First Buddhist Temples Built
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Time Period
1853  - 1889
Buddhism in America began emerging in earnest with Asian immigrants during the 19th century -- courtesy of Japanese laborers who went to Hawaii to work in the sugarcane fields and Chinese workers who came to California during the gold rush.

The first Buddhist temple in America was built in 1853 in San Francisco by a Chinese Buddhist fraternal group, Sze Yap Company, followed by a second temple a year later built by another Chinese fraternal group.

In Hawaii, after repeated requests from Japanese Buddhists who had gone there to work, a priest from the Hongwanji branch of Jodo Shinshu, or Shin Buddhism, arrived in Honolulu on March 2, 1889. He held the first service there the next day. Then he went to Hilo, where he established Hawaii’s first Buddhist temple in April 1889.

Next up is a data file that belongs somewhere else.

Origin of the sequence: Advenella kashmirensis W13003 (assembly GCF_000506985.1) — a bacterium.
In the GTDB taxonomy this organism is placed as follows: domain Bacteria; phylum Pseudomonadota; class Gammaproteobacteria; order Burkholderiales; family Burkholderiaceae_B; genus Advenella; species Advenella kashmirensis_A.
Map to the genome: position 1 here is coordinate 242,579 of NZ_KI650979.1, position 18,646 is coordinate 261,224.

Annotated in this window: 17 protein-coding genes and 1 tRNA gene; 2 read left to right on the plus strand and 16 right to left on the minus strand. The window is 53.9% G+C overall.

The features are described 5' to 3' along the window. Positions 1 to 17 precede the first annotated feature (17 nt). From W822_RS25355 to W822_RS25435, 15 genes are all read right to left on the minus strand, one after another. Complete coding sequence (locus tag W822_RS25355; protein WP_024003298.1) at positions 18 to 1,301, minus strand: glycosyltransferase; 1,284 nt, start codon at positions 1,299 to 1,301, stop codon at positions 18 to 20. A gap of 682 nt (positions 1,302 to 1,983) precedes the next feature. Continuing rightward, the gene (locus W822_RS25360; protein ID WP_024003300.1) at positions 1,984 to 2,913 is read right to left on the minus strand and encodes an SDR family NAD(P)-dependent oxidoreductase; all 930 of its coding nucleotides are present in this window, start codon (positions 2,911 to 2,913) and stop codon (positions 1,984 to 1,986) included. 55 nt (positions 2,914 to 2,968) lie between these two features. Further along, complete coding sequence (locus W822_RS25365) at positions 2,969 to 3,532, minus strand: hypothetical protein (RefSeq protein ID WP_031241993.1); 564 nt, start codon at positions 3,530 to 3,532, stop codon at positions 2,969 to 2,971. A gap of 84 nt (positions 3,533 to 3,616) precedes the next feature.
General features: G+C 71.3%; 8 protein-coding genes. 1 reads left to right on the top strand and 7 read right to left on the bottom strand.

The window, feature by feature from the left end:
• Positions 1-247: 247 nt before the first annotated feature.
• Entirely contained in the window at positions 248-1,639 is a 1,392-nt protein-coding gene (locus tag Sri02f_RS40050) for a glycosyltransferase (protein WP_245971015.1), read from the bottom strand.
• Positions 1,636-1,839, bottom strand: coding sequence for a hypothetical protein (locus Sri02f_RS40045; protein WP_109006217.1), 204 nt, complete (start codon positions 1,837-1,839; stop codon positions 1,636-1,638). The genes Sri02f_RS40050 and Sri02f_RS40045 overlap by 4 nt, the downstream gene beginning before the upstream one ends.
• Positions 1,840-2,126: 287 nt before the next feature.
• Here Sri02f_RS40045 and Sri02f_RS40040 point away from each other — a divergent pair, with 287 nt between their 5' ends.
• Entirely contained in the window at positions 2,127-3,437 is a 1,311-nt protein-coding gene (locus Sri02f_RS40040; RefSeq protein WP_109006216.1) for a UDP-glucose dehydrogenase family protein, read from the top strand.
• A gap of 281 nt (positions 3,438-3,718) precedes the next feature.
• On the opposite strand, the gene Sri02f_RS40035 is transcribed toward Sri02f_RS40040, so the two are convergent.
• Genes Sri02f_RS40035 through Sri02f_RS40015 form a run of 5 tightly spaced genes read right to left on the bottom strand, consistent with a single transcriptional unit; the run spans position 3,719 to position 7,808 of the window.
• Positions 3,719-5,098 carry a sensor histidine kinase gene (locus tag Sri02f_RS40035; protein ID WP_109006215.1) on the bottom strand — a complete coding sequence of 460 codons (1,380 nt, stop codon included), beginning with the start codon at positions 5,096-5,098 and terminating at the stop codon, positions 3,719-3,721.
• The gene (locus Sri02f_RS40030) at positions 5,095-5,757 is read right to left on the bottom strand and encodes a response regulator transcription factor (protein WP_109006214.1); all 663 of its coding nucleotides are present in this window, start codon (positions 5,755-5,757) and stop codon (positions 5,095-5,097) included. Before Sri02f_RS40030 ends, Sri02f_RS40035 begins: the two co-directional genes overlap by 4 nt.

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Sze-Yap Temple, San Francisco, 1857- from The Children's Missionary Newspaper, Jan 1857, via CINARC

Japanese Buddhist temple in Hilo, Hawaii- Hathi Trust- from The Spirit of Missions, vol 71 (1906)
Book/Journal Source(s)
Tweed, Thomas A. and Stephen Prothero (Eds.), 1999. Asian Religions in America. New York: Oxford University Press.
Melton, J. Gordon, 2009. Melton's Encyclopedia of American Religions, Eighth Edition. Farmington Hills, MI: Gale.
Web Source(s)
Honpa Hongwanji Hawaii Betsuin website
"Buddhism in America"
Web Page Contributor
Sandi Dolbee
Affliated with: Former Religion and Ethics Editor, The San Diego Union-Tribune

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